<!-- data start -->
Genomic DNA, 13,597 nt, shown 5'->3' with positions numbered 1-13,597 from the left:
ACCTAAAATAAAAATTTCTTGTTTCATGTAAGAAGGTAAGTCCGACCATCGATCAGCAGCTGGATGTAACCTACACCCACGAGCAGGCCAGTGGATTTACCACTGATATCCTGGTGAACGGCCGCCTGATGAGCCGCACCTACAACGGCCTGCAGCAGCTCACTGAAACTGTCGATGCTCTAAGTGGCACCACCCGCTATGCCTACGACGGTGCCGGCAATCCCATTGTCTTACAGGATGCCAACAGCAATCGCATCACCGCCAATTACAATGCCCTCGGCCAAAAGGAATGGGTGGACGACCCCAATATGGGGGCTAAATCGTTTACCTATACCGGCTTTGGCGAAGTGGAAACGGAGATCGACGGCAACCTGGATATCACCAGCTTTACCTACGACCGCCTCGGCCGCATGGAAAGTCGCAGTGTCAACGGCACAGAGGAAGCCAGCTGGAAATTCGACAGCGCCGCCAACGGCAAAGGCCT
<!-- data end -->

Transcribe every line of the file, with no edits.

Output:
Genomic DNA, 13,597 nt, shown 5'->3' with positions numbered 1-13,597 from the left:
ACCTAAAATAAAAATTTCTTGTTTCATGTAAGAAGGTAAGTCCGACCATCGATCAGCAGCTGGATGTAACCTACACCCACGAGCAGGCCAGTGGATTTACCACTGATATCCTGGTGAACGGCCGCCTGATGAGCCGCACCTACAACGGCCTGCAGCAGCTCACTGAAACTGTCGATGCTCTAAGTGGCACCACCCGCTATGCCTACGACGGTGCCGGCAATCCCATTGTCTTACAGGATGCCAACAGCAATCGCATCACCGCCAATTACAATGCCCTCGGCCAAAAGGAATGGGTGGACGACCCCAATATGGGGGCTAAATCGTTTACCTATACCGGCTTTGGCGAAGTGGAAACGGAGATCGACGGCAACCTGGATATCACCAGCTTTACCTACGACCGCCTCGGCCGCATGGAAAGTCGCAGTGTCAACGGCACAGAGGAAGCCAGCTGGAAATTCGACAGCGCCGCCAACGGCAAAGGCCT